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China’s Catholic Leviathan: Jesuits and the Sino-Vatican Agreement

On October 22nd, the Holy See Press Office announced that the Vatican has renewed its agreement with China’s state officials – the new expiration date of the agreement is October 22, 2022. The Vatican states:

The primary objective of the Provisional Agreement regarding the appointment of Bishops in China is that of sustaining and promoting the proclamation of the Gospel in that land, restoring the full and visible unity of the Church. In fact, the primary motivations that have guided the Holy See in this process, in dialogue with the Government leaders of that country, are fundamentally of an ecclesiological and pastoral nature.i

The agreement was renewed during one of most turbulent eras of China’s Catholic history, and opinions range from buoyant optimism to alarm and distrust. While from the Vatican’s point of view the agreement provides the Holy See with long-desired authority over the election of bishops, there is no mystery regarding the communist party’s current sense of empowerment to eradicate the “underground” Catholic community using its usual methods. The press release notes that the agreement’s objectives include “promoting the proclamation of the Gospel in that land [and] restoring the full and visible unity of the Church.” In truth, the only part of these two aims that China’s authorities agree upon is “restoring the full and visible unity” of China’s Catholics by erasing the “underground” community, who do not acquiesce to state regulations. No one, it seems, is more optimistic about China’s Church than the Holy See, insisting even in its press release that “there will be no more illegitimate ordinations.” And I suspect that no one is more cynical regarding this optimism than China’s Catholics themselves. Even so, the “prophets of doom,” as Pope St. John XXIII employed the term in his opening remarks of the Second Vatican Council, continue to disregard the many salutary fruits bearing forth in China’s Catholic Church.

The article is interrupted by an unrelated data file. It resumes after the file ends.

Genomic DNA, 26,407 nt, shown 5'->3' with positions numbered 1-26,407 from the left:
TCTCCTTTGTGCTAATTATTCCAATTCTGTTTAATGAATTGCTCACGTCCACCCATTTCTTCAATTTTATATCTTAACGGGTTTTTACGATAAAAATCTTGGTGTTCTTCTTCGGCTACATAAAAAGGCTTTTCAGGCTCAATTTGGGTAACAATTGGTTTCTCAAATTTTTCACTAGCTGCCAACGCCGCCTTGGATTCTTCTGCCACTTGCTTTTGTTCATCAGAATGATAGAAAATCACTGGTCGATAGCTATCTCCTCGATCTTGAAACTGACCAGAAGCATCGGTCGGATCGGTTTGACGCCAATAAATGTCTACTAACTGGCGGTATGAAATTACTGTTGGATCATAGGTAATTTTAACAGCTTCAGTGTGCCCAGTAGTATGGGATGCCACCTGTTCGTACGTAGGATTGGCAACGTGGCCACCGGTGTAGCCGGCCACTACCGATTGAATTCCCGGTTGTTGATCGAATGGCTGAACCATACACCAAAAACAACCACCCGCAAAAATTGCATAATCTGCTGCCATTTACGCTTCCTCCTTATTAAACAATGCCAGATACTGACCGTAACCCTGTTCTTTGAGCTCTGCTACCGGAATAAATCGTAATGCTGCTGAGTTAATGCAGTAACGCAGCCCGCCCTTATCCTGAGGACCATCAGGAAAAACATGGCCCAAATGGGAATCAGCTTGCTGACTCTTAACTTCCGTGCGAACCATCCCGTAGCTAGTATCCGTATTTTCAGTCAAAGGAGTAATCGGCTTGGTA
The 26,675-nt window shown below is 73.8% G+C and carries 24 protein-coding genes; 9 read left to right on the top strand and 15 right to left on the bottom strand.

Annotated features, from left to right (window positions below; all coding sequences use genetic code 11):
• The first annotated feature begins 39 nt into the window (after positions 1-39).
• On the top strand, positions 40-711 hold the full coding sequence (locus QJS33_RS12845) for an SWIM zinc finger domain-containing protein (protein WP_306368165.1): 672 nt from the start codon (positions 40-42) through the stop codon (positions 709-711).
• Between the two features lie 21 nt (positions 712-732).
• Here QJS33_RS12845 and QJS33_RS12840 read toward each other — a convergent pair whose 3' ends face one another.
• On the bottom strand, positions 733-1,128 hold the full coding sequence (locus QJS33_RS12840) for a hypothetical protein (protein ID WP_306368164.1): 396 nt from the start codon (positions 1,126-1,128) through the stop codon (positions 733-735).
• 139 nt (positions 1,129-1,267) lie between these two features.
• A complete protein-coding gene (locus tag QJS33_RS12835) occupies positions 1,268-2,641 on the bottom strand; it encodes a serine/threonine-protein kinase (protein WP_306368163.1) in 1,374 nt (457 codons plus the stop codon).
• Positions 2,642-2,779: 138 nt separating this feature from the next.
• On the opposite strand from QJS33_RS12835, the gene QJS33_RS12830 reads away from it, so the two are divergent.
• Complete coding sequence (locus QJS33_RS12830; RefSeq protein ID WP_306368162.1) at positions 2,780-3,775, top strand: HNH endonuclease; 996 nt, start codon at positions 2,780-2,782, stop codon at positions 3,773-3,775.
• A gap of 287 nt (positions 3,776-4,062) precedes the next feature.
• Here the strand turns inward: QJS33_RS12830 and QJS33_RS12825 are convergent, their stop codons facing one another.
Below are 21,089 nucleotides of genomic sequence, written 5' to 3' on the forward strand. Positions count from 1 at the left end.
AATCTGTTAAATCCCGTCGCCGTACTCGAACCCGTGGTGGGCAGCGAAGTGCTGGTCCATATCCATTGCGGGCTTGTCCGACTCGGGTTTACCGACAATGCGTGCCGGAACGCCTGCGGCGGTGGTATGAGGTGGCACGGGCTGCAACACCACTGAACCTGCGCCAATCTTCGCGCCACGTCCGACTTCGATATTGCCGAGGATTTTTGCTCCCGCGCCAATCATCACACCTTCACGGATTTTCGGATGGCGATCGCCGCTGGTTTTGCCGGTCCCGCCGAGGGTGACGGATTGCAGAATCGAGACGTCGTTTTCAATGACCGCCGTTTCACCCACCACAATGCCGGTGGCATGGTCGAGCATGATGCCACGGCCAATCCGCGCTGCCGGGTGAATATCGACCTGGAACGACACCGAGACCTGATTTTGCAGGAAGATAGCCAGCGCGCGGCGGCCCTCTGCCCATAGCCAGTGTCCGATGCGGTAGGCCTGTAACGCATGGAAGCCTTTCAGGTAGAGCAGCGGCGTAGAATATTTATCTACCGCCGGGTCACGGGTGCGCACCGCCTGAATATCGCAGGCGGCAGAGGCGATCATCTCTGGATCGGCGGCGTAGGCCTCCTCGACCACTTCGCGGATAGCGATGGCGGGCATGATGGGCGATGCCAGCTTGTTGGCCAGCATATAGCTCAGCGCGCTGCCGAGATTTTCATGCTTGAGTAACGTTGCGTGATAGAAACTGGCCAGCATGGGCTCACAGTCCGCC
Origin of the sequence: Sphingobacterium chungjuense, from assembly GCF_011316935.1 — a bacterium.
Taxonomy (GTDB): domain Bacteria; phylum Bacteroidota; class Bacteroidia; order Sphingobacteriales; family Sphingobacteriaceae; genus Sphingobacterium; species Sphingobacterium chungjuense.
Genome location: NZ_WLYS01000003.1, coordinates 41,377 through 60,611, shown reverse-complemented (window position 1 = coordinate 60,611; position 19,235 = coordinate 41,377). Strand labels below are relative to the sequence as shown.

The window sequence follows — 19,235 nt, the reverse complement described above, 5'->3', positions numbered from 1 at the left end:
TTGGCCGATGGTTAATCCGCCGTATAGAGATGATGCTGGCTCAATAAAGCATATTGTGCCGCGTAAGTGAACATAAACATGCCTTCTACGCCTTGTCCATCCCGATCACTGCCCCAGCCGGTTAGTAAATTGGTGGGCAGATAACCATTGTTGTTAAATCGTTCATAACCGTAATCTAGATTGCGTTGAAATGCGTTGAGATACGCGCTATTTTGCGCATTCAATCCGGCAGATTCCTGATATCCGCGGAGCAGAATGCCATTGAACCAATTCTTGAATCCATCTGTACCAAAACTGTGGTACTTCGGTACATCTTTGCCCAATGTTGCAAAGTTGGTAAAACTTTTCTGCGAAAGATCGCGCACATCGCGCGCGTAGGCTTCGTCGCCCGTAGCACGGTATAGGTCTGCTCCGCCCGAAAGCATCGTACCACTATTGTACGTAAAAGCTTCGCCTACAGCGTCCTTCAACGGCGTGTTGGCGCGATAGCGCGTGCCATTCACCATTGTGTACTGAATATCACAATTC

The Chinese have two sayings to describe the cornucopia of contradictions expressed about the situation of the Chinese Church: Mitian dahuang and Luanzhong youxu, meaning, “Deceits fill the heavens” and “Within chaos there is order.” I have listened to online talks given by experts on China’s Catholics that contradict the realities I have observed with my own eyes, and I have read media reports describing state persecutions in areas I have just visited that had no such events. There are persecutions, more than I care to mention, but there are also flourishing Catholic communities in China that would blanch if they saw the hyperbole and misinformation of some media sources. Despite the misunderstanding and misrepresentation in the media, much of what we hear about the Church in China is accurate.

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